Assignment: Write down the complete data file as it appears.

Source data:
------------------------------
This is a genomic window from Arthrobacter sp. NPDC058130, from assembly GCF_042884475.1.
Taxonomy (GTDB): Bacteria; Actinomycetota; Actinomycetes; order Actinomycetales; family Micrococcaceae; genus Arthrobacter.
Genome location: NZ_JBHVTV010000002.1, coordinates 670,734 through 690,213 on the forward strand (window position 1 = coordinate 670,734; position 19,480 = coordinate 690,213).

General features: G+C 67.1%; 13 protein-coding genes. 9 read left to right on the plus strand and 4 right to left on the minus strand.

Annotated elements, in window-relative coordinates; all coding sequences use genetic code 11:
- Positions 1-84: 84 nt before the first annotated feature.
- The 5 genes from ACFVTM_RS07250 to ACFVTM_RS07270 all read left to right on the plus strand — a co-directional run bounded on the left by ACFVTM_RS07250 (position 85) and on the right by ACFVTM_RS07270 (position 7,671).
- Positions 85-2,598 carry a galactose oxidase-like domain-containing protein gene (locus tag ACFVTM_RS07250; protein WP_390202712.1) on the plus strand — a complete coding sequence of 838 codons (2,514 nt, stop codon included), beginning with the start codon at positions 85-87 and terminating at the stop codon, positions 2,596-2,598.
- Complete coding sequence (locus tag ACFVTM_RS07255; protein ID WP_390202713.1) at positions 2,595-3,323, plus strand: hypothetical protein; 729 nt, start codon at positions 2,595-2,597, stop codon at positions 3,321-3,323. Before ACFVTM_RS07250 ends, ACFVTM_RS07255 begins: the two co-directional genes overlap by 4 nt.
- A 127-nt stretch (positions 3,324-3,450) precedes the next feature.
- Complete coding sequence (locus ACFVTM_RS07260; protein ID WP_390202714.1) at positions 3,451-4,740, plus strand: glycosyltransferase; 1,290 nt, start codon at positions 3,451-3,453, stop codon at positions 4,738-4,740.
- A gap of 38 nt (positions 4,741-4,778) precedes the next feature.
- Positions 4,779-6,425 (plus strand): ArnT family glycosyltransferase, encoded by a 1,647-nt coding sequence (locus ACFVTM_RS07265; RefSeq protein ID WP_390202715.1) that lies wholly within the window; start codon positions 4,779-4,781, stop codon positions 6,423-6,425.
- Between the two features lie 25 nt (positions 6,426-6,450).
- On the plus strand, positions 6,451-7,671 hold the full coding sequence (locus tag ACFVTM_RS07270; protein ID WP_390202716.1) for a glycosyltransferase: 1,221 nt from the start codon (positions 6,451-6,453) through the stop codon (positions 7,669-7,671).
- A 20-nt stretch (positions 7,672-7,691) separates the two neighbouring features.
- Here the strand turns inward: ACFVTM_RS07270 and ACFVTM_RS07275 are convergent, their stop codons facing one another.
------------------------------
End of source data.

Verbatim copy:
This is a genomic window from Arthrobacter sp. NPDC058130, from assembly GCF_042884475.1.
Taxonomy (GTDB): Bacteria; Actinomycetota; Actinomycetes; order Actinomycetales; family Micrococcaceae; genus Arthrobacter.
Genome location: NZ_JBHVTV010000002.1, coordinates 670,734 through 690,213 on the forward strand (window position 1 = coordinate 670,734; position 19,480 = coordinate 690,213).

General features: G+C 67.1%; 13 protein-coding genes. 9 read left to right on the plus strand and 4 right to left on the minus strand.

Annotated elements, in window-relative coordinates; all coding sequences use genetic code 11:
- Positions 1-84: 84 nt before the first annotated feature.
- The 5 genes from ACFVTM_RS07250 to ACFVTM_RS07270 all read left to right on the plus strand — a co-directional run bounded on the left by ACFVTM_RS07250 (position 85) and on the right by ACFVTM_RS07270 (position 7,671).
- Positions 85-2,598 carry a galactose oxidase-like domain-containing protein gene (locus tag ACFVTM_RS07250; protein WP_390202712.1) on the plus strand — a complete coding sequence of 838 codons (2,514 nt, stop codon included), beginning with the start codon at positions 85-87 and terminating at the stop codon, positions 2,596-2,598.
- Complete coding sequence (locus tag ACFVTM_RS07255; protein ID WP_390202713.1) at positions 2,595-3,323, plus strand: hypothetical protein; 729 nt, start codon at positions 2,595-2,597, stop codon at positions 3,321-3,323. Before ACFVTM_RS07250 ends, ACFVTM_RS07255 begins: the two co-directional genes overlap by 4 nt.
- A 127-nt stretch (positions 3,324-3,450) precedes the next feature.
- Complete coding sequence (locus ACFVTM_RS07260; protein ID WP_390202714.1) at positions 3,451-4,740, plus strand: glycosyltransferase; 1,290 nt, start codon at positions 3,451-3,453, stop codon at positions 4,738-4,740.
- A gap of 38 nt (positions 4,741-4,778) precedes the next feature.
- Positions 4,779-6,425 (plus strand): ArnT family glycosyltransferase, encoded by a 1,647-nt coding sequence (locus ACFVTM_RS07265; RefSeq protein ID WP_390202715.1) that lies wholly within the window; start codon positions 4,779-4,781, stop codon positions 6,423-6,425.
- Between the two features lie 25 nt (positions 6,426-6,450).
- On the plus strand, positions 6,451-7,671 hold the full coding sequence (locus tag ACFVTM_RS07270; protein ID WP_390202716.1) for a glycosyltransferase: 1,221 nt from the start codon (positions 6,451-6,453) through the stop codon (positions 7,669-7,671).
- A 20-nt stretch (positions 7,672-7,691) separates the two neighbouring features.
- Here the strand turns inward: ACFVTM_RS07270 and ACFVTM_RS07275 are convergent, their stop codons facing one another.